In a formal declaration, the Vatican officially recognized Palestine as a state in a treaty that was signed on June 26, which the Vatican believes will help to encourage stalled peace talks between Israel and the Palestinians.
According to The Associated Press, Vatican Foreign Minister Paul Gallagher and Palestinian Foreign Minister Riad al-Malki both signed the treaty at the Vatican in a ceremony.
The Vatican announced support for Palestinian statehood last month, in an effort to quell animosity between Palestine and Israel. Palestine supported the good measure and agreed to protections and fewer regulations of Catholics, Christians and the Catholic Church in its own nation and other Middle Eastern nations.
Israel remains disappointed, saying the treaty will inhibit any progress of peace talks between the two bitter neighbors. An Israel Foreign Ministry statement said leaders would study the treaty to figure out “its implications for future cooperation between Israel and the Vatican.”
The treaty comes after 15 years of negotiations and Gallagher believes the agreement could lead to a “stimulus to bringing a definitive end to the longstanding Israeli-Palestinian conflict, which continues to cause suffering for both parties,” The New York Times reported.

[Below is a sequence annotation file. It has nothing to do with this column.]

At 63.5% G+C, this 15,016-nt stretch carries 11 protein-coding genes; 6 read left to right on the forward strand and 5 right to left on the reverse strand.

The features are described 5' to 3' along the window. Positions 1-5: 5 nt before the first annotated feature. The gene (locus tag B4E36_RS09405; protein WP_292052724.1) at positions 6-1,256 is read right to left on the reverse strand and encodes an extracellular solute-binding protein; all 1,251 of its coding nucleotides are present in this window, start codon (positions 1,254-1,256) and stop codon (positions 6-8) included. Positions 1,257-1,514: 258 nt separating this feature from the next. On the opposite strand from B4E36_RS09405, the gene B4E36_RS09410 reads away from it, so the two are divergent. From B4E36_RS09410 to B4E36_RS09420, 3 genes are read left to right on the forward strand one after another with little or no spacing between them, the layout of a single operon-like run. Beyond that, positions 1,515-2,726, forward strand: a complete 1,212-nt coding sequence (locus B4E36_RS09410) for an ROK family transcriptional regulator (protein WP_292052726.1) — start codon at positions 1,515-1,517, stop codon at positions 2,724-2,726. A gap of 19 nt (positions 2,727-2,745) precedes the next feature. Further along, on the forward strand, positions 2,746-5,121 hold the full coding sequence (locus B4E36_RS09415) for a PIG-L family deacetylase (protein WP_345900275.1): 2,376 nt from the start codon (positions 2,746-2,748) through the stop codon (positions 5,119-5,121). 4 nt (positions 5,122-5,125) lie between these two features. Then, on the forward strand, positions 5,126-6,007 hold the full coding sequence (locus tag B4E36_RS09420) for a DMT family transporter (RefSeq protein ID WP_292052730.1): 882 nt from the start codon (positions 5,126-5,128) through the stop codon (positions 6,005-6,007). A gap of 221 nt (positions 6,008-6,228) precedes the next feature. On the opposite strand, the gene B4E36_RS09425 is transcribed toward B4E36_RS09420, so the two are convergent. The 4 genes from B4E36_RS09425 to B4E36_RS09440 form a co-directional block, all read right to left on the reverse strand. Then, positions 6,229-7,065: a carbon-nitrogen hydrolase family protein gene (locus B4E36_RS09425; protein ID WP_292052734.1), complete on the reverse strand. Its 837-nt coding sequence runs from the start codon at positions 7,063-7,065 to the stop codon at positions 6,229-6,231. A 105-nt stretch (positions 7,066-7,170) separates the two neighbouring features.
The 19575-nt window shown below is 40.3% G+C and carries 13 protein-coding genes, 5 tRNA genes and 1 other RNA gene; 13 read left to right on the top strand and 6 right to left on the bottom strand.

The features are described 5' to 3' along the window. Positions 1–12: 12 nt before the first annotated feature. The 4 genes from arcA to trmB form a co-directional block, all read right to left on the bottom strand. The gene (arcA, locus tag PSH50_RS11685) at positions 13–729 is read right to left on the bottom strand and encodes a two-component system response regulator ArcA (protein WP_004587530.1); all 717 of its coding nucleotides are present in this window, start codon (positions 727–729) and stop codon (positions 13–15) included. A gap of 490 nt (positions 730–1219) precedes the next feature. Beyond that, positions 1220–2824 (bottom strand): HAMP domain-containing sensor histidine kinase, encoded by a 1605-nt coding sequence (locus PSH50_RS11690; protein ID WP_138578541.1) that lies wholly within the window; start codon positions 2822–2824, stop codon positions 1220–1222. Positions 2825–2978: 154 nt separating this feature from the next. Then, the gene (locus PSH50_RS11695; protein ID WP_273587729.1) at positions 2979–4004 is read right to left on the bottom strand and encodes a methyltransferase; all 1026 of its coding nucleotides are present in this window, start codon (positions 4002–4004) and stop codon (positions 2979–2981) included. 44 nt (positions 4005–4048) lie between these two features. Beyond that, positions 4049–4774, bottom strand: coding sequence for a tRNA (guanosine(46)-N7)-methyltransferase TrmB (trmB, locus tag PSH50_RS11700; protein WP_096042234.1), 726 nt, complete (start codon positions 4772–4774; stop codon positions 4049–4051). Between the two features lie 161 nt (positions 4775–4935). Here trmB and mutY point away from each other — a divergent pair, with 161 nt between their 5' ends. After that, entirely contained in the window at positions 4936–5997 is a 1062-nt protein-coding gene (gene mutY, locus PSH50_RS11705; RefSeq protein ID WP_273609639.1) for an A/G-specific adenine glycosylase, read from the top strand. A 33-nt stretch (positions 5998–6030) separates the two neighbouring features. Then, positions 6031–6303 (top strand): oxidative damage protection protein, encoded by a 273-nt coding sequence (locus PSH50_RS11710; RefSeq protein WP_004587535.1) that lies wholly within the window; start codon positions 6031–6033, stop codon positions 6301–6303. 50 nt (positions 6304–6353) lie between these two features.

Gallagher also urged the two nations to take “courageous decisions” so other nations could witness the “much desired two-state solution” come to fruition.
For the last three years, the Vatican has referred to the “state of Palestine,” but it did not become official until the signing of the treaty. Al-Malki said the signing was “historic” and that it represented “a recognition of the right of the Palestinian people to self-determination, freedom and dignity in an independent state of their own, free from the shackles of occupation.”
The U.S. has never supported a Palestinian state and has repeatedly agreed with Israel that any grant of statehood would hinder peace talks. Even nations in Europe have refused to recognize Palestine as a state, but many have indicated a different position if Israel does not continue peace talks.
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